She names Winehouse as an example of talented women she feels are treated as fodder by a media which focuses on the troubles not the talent. “I feel that really talented, courageous, inspiring women – or men maybe – they’re just overlooked. A lot [are] overlooked and they promote people who aren’t very interesting. Because people are scared of talent, because that talent is free thinking, whatever field you’re in.”

As an actress who usually plays the character parts – the loser in love (Four Weddings And A Funeral, Pride And Prejudice), the hardnosed career woman (Spooks), the dominatrix lesbian (Tipping The Velvet) – rather than the romantic lead, I wonder if she feels she has been overlooked. She laughs and says without any false modesty: “I don’t actually really feel that about myself. I feel that I have actually been pretty lucky.”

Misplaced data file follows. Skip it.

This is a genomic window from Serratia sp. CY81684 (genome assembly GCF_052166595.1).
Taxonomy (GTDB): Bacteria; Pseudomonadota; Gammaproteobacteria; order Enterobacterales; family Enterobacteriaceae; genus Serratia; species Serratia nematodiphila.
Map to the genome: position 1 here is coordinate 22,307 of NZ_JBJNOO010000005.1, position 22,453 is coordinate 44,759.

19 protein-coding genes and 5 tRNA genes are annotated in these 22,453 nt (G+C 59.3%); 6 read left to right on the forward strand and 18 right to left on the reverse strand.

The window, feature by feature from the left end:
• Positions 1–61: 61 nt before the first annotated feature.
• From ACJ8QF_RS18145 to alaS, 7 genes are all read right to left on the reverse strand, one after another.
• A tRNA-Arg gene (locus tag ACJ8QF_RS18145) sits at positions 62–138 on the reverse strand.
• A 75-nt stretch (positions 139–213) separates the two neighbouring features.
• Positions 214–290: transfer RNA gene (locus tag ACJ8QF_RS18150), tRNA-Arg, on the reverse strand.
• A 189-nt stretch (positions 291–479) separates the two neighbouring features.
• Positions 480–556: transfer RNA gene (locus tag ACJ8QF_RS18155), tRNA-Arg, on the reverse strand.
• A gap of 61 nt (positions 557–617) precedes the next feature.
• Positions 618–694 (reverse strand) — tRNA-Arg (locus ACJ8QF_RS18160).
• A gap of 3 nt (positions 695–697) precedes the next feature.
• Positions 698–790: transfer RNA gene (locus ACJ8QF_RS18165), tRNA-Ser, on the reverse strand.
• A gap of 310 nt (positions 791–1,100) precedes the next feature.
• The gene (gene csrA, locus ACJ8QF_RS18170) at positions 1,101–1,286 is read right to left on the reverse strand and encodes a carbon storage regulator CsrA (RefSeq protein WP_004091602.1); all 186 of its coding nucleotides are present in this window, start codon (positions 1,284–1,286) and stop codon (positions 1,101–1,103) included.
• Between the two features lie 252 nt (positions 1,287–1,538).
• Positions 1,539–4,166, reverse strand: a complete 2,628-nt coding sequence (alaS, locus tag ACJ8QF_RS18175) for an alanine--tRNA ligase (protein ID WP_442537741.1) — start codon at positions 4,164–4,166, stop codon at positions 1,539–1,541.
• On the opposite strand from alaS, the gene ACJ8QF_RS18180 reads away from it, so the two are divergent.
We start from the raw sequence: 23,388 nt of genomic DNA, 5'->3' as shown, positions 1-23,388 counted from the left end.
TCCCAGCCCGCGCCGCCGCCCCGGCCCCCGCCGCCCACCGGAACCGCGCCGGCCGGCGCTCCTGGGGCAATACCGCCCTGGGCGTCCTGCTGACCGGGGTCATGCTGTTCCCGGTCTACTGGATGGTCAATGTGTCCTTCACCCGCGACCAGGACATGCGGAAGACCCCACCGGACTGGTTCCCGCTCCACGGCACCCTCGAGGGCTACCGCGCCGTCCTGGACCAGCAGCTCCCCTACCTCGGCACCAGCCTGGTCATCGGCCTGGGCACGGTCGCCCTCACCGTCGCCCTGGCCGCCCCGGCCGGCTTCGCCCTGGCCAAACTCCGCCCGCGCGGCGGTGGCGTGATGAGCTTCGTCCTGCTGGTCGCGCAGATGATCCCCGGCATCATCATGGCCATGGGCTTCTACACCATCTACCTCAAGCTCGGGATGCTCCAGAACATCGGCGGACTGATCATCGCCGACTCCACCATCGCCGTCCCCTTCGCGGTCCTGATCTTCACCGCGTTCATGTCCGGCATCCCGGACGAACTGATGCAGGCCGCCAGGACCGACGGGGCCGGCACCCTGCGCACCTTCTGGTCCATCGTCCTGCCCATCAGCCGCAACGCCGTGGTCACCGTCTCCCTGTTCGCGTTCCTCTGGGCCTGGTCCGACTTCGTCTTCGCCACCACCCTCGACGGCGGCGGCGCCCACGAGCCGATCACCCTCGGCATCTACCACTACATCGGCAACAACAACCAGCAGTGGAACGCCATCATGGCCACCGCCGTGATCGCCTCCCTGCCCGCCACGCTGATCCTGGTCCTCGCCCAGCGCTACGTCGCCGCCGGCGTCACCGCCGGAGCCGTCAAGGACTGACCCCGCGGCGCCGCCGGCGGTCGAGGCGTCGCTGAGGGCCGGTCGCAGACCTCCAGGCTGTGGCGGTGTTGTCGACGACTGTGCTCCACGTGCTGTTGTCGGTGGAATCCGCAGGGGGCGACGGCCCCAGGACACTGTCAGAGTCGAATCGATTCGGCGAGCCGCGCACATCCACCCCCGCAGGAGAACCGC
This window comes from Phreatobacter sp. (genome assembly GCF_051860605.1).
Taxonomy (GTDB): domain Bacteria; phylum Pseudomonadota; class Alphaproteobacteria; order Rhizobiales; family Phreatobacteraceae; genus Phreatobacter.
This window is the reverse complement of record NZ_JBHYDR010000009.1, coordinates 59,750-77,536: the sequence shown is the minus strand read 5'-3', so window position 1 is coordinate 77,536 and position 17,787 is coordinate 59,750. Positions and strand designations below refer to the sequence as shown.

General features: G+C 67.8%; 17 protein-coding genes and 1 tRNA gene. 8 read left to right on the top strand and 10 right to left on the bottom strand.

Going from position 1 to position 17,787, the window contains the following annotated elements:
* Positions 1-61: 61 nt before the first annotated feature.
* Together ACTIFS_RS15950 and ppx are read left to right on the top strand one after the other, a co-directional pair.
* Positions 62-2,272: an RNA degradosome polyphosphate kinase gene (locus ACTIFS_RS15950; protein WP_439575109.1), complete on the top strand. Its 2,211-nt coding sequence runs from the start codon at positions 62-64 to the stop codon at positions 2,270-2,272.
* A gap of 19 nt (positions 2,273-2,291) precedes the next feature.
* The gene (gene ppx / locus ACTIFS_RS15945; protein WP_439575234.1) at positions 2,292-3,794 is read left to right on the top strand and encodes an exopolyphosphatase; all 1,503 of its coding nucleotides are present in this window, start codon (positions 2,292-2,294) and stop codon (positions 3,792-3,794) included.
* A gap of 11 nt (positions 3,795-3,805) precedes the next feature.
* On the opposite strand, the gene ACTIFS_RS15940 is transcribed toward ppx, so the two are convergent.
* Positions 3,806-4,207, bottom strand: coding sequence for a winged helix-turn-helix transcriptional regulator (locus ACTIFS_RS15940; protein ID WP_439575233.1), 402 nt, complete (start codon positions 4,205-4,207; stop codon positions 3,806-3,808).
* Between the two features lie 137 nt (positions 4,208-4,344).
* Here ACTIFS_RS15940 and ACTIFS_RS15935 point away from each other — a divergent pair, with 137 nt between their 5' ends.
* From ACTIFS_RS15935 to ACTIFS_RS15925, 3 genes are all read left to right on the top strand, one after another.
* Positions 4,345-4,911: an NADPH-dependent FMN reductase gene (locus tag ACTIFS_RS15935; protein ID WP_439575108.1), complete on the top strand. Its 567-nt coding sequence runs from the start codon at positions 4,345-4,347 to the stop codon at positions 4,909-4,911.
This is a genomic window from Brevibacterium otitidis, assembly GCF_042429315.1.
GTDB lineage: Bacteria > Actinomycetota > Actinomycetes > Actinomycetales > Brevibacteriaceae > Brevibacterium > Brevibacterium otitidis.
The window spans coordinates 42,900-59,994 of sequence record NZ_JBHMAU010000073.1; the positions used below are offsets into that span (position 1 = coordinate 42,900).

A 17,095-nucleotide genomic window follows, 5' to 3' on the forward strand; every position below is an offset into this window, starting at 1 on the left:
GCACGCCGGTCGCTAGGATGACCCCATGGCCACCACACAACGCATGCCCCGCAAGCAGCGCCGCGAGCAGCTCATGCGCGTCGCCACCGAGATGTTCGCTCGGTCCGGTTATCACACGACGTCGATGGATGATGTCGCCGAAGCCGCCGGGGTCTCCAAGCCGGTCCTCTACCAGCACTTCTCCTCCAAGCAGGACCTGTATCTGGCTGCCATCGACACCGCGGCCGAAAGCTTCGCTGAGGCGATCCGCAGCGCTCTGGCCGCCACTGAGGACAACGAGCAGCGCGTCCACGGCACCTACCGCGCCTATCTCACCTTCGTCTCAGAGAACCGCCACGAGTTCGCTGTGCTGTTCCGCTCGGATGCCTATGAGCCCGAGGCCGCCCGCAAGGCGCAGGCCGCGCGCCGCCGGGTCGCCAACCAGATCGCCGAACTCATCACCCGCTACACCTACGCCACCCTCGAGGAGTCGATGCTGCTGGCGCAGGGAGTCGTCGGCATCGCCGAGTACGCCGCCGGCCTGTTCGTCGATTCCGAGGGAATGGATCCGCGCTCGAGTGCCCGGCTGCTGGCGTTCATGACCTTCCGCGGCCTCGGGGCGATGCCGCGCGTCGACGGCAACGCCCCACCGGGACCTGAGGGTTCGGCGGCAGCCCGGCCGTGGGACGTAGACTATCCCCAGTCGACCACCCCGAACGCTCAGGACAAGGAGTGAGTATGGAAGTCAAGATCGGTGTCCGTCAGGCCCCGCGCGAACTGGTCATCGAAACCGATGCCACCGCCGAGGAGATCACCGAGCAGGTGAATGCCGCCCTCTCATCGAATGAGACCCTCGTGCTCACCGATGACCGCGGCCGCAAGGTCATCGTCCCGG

She was never, after all, going to have a career in romantic leading roles after her big break landed her with such an unfortunate nickname. It may have been 14 years since she played jilted bride Henrietta ‘Duckface’ in the film Four Weddings And A Funeral but the name stuck. “People always call me Duckface. In fact now even my family call me Duckface, my friends. It is literally what I am called,” she grins wryly, laughing at herself. “I was walking down the street the other day on the South Bank and this guy walked towards me and went ‘Quack’. I was like, f**k. I get it a lot.”

She doesn’t mind at all though; rather, she is grateful for the part which thrust her onto a fruitful career path that has included major television roles in Pride And Prejudice, Tipping The Velvet, Kavanagh QC, Suburban Shootout and Spooks, plus films Crush, St Trinian’s and The Hitchhiker’s Guide To The Galaxy. She may often play the unsympathetic character – “my mother is sometimes like, ‘you’re not playing another awful person are you? Not the villain again? – but Chancellor, now 43, is just thankful to have the career she does, because it could all have been very different.